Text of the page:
BY ANNE MERRIE-PESSIS
Five hundred years ago, when European sailors reached the coast of what would later be known as Brazil, they met indigenous peoples who had lived there for at least five hundred centuries. Thousands of years of adaptation had allowed these peoples to accumulate the knowledge and survival techniques that formed the basis of the culture of population density and wide cultural diversity throughout the whole coastal region, which was the first to be colonised. Records left by missionaries, soldiers, civil servants, and travelers in the early sixteenth century bear witness to the way of life of these aboriginal groups, whose technology and customs were so different from those familiar to the Eupeans.
The meeting of these two groups resulted in a devastating clash of cultures. The original contexts and value systems in which the two cultures had been created were completely different. The indigenous peoples had concentrated primarily on perfecting processes that used natural resources to create a quality of life whose survival potential would be conserved. At the same time, they also developed myths in their search for answers to questions that have constantly been, from the outset, the contra concerns of and about human nature. Records of the themes that preoccupied those most were marked on the rock walls or archaeological sites, in the form of narrative paintings, and of figures of unrecognizable morphology. Their knowledge was transmitted by oral tradition and shared throughout the whole community, extending to all the small groups into which they were divided. Their common knowledge allowed them to maintain a lifestyle oriented towards sustaining equilibrium with other human groups, and which the environment. They were classless and casteless societies.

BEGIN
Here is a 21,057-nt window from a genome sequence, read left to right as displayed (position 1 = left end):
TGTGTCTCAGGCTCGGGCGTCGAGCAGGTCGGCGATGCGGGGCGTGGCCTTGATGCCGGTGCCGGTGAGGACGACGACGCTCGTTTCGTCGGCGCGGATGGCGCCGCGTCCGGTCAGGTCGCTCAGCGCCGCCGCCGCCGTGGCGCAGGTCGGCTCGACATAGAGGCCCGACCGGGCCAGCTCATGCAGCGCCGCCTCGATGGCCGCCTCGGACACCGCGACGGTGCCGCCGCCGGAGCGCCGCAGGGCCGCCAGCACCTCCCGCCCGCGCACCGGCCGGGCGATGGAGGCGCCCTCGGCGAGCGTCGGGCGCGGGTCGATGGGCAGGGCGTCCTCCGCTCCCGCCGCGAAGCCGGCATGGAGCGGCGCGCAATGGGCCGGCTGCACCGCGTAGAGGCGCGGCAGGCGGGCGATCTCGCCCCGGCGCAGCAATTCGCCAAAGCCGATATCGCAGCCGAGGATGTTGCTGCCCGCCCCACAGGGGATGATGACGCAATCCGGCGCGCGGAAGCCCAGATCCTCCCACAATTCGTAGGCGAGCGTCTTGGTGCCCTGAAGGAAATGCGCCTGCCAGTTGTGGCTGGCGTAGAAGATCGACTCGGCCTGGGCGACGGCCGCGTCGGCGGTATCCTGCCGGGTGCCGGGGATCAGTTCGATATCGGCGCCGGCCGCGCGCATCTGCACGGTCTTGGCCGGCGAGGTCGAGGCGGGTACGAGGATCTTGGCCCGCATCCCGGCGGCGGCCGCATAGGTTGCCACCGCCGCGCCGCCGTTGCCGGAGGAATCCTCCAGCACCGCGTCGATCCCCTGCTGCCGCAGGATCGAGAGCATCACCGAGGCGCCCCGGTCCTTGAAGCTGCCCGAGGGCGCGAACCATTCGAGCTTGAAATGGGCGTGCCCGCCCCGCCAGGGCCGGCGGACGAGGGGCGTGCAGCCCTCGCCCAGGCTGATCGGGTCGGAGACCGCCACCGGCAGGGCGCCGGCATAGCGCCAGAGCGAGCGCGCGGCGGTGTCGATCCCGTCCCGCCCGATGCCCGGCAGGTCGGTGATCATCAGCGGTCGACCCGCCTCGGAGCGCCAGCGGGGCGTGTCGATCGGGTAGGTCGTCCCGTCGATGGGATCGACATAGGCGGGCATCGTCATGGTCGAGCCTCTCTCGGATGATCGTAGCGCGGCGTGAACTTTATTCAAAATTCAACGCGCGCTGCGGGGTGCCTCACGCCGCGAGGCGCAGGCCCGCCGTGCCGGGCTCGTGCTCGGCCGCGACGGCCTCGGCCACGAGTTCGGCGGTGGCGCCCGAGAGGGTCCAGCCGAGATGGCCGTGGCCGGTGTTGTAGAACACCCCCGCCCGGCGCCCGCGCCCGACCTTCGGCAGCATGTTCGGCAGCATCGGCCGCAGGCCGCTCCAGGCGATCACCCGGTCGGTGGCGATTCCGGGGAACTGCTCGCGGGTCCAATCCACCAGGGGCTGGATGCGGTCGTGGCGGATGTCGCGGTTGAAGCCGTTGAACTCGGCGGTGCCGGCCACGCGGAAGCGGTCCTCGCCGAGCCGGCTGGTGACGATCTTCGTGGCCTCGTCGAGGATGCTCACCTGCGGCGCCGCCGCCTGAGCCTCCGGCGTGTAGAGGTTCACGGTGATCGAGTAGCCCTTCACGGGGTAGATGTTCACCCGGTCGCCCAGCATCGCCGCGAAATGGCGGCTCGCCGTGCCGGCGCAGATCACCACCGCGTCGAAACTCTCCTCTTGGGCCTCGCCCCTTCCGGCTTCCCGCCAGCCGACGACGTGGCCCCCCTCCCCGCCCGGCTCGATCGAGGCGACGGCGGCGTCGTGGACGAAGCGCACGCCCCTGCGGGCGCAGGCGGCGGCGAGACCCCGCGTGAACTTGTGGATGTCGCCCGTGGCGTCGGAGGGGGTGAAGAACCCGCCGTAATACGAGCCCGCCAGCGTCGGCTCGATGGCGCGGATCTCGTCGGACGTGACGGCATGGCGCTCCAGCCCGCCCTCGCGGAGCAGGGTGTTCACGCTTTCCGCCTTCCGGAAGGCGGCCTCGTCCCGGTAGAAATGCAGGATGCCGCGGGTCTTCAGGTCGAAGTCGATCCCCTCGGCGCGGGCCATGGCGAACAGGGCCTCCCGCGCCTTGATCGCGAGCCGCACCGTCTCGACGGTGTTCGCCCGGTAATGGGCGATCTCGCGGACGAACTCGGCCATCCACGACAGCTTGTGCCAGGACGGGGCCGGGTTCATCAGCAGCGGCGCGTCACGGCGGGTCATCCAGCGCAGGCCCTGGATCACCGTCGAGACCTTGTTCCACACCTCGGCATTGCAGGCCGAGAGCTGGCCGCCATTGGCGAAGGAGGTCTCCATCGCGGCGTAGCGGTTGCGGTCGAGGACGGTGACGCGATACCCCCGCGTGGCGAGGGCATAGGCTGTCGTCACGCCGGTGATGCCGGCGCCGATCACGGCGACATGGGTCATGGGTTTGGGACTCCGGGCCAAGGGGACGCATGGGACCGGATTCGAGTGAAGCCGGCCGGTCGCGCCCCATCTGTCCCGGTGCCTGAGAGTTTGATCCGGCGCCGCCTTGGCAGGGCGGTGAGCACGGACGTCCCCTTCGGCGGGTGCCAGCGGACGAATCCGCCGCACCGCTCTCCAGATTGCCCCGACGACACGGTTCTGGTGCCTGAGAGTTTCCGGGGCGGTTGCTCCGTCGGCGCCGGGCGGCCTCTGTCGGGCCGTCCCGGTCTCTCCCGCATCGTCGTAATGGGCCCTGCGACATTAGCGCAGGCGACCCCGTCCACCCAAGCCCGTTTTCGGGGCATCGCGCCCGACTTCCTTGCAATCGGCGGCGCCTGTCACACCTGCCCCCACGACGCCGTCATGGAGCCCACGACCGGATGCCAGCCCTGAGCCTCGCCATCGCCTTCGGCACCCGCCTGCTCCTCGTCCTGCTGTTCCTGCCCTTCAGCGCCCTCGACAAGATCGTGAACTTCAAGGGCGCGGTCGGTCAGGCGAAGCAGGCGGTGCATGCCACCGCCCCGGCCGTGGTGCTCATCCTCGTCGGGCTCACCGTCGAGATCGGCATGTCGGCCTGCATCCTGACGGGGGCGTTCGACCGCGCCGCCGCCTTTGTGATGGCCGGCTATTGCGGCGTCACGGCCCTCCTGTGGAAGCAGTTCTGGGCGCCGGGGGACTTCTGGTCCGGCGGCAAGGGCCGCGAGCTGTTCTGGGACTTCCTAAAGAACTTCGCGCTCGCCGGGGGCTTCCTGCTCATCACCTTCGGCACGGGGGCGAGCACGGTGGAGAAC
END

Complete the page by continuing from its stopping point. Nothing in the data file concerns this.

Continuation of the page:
The people who came from Europe had an entirely different way of organizing themselves, based on different ways of accumulating wealth, which they derived from commercializing the resources extracted from nature, and the goods produced by human labor. Wealth was the guarantee of their survival potential. They had created a religious institution that was repressive, powerful, and had an immense, constant an uninterrupted temporal influence. Knowledge, transmitted in written form, was distributed according to a rigid social stratification, which supported a hierarchical power system through the accumulation of capital and the control of technological knowledge.